Fuel mitigation project described as complex

Pandemic had stalled work along Buck Flats Road

The manager of the $1 million project to rid 1,300 hectares of fire-prone trees along Buck Flats Road says that while the project was stalled this spring because of the COVID-19 pandemic, plans are in place to revive work.

Brad Layton from Telkwa-based Pro-Tech Forest Resources is looking for crews to prepare sites containing waste and other material for burning.

“Everything got put on hold because of COVID,” said Layton of the project which is being undertaken by the District of Houston through a grant from the provincial Forest Enhancement Society of B.C. (FESBC).

“Piling debris and building fireguards,” he added of the work plan. “We did some prep work for burning last year.”

Layton describes the project as multi-layered, involving public sector agencies and private companies with an overall goal of getting value for what is being logged while reducing forest fuels which would pose a hazard to the District should a wildfire break out.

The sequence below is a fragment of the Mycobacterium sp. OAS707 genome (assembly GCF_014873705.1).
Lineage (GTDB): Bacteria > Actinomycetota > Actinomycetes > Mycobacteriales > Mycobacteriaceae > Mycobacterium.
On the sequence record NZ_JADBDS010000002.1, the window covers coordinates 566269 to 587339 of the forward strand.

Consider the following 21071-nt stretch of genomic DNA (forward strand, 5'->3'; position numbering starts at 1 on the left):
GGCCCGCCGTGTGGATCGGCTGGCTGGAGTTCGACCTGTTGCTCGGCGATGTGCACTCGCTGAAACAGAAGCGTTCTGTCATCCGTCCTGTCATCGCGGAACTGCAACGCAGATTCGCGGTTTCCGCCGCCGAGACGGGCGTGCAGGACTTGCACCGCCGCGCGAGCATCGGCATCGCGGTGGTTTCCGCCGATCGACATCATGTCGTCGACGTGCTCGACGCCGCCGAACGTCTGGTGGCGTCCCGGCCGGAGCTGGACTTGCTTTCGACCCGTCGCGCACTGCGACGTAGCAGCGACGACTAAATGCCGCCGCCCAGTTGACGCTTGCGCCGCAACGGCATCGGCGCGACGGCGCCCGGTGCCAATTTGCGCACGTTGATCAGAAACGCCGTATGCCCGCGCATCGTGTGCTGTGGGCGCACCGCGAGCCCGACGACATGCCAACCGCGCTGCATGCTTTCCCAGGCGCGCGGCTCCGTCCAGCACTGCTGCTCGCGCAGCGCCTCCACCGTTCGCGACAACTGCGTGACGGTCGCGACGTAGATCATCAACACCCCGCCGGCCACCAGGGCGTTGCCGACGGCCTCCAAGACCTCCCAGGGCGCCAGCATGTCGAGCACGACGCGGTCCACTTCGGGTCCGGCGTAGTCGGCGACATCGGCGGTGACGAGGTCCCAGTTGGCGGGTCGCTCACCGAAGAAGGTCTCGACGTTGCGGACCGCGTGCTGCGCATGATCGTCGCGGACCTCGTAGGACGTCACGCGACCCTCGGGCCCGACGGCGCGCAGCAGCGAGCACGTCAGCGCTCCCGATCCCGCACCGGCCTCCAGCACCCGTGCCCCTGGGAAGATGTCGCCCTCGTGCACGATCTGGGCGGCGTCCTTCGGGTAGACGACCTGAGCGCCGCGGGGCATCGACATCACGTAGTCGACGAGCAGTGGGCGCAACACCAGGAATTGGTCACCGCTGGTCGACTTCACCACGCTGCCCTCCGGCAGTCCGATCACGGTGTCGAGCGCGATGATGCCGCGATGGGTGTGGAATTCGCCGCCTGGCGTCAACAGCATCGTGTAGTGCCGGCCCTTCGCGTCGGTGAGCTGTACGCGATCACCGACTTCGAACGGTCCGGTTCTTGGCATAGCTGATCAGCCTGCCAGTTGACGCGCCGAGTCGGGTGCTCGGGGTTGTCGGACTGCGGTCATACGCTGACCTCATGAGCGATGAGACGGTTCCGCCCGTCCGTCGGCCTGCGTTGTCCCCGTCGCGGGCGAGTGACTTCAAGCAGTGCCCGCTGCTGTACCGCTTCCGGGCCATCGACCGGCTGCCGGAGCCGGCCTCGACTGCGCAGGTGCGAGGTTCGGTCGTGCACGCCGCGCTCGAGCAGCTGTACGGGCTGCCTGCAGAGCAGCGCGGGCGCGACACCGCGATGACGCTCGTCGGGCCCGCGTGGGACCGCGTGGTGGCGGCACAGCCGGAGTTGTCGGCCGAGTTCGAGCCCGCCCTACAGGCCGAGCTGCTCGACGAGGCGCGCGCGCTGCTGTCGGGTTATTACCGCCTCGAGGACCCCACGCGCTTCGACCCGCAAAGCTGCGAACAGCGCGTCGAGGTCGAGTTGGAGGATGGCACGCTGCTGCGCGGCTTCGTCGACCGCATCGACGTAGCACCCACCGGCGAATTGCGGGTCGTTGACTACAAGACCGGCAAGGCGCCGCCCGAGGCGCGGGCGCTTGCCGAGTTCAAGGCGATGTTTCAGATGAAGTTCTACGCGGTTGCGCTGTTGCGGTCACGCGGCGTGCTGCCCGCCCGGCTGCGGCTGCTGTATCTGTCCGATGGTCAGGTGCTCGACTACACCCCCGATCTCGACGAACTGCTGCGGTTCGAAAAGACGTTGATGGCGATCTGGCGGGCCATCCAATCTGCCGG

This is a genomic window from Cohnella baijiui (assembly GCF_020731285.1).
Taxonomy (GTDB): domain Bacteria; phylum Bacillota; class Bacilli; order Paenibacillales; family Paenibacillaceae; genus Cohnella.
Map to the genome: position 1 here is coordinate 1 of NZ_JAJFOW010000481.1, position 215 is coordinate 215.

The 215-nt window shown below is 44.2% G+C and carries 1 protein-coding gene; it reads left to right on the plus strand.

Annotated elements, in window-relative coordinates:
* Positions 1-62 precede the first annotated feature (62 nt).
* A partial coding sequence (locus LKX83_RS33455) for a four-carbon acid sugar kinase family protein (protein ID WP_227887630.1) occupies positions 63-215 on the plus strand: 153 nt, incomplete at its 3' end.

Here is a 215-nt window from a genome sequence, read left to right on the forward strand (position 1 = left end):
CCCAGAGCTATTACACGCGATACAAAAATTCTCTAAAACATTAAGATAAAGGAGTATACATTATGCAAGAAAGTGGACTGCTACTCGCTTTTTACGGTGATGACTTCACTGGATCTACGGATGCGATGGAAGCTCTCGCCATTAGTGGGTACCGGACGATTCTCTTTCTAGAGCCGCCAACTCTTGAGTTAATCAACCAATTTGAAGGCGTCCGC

“It’s been complex from Day One,” said Layton of the project, planning for which began almost two years ago.

He listed the District of Houston, FESBC, private companies, First Nations, the B.C. Wildfire Service, the provincial BC Timber Sales agency and the forests, lands, natural resource and northern development ministry as being involved.

Layton added that local forests, lands, natural resource and northern development ministry officials as being particularly helpful.

The project was prompted by a 2018 District of Houston study which outlined the risk of prevailing winds from the southwest driving a wildfire toward the District was identified as a significant risk.

When cleared of conifers and material, the plan is to replant the area with deciduous species such as birch or poplar which are not as conducive to burning.

Canfor has been taking logs from the area with Corwood Timber taking other fibre and Pinnacle’s Houston Pellet Plant taking other residue.

Layton anticipated that work, when it resumes, will go well into the next year.

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